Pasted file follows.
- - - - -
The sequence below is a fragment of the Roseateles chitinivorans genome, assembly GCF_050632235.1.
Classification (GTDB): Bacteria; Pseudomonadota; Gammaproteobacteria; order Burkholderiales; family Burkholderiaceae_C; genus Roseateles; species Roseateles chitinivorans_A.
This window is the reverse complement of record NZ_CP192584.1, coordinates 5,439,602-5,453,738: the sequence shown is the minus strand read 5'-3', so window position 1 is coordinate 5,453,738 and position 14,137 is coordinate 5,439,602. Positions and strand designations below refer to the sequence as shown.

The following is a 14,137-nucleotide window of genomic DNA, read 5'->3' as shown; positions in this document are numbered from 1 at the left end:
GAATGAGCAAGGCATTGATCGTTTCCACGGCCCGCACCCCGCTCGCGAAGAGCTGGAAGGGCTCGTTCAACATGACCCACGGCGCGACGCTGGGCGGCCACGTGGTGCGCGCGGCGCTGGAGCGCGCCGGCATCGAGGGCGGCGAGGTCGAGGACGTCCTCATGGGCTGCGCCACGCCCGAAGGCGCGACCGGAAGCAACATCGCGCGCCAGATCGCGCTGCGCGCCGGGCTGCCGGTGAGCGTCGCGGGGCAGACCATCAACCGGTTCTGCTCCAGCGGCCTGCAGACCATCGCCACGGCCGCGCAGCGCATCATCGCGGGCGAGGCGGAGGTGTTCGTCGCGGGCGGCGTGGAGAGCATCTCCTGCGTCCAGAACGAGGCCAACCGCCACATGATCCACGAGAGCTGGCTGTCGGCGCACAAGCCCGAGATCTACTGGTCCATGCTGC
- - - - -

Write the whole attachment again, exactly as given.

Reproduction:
The sequence below is a fragment of the Roseateles chitinivorans genome, assembly GCF_050632235.1.
Classification (GTDB): Bacteria; Pseudomonadota; Gammaproteobacteria; order Burkholderiales; family Burkholderiaceae_C; genus Roseateles; species Roseateles chitinivorans_A.
This window is the reverse complement of record NZ_CP192584.1, coordinates 5,439,602-5,453,738: the sequence shown is the minus strand read 5'-3', so window position 1 is coordinate 5,453,738 and position 14,137 is coordinate 5,439,602. Positions and strand designations below refer to the sequence as shown.

The following is a 14,137-nucleotide window of genomic DNA, read 5'->3' as shown; positions in this document are numbered from 1 at the left end:
GAATGAGCAAGGCATTGATCGTTTCCACGGCCCGCACCCCGCTCGCGAAGAGCTGGAAGGGCTCGTTCAACATGACCCACGGCGCGACGCTGGGCGGCCACGTGGTGCGCGCGGCGCTGGAGCGCGCCGGCATCGAGGGCGGCGAGGTCGAGGACGTCCTCATGGGCTGCGCCACGCCCGAAGGCGCGACCGGAAGCAACATCGCGCGCCAGATCGCGCTGCGCGCCGGGCTGCCGGTGAGCGTCGCGGGGCAGACCATCAACCGGTTCTGCTCCAGCGGCCTGCAGACCATCGCCACGGCCGCGCAGCGCATCATCGCGGGCGAGGCGGAGGTGTTCGTCGCGGGCGGCGTGGAGAGCATCTCCTGCGTCCAGAACGAGGCCAACCGCCACATGATCCACGAGAGCTGGCTGTCGGCGCACAAGCCCGAGATCTACTGGTCCATGCTGC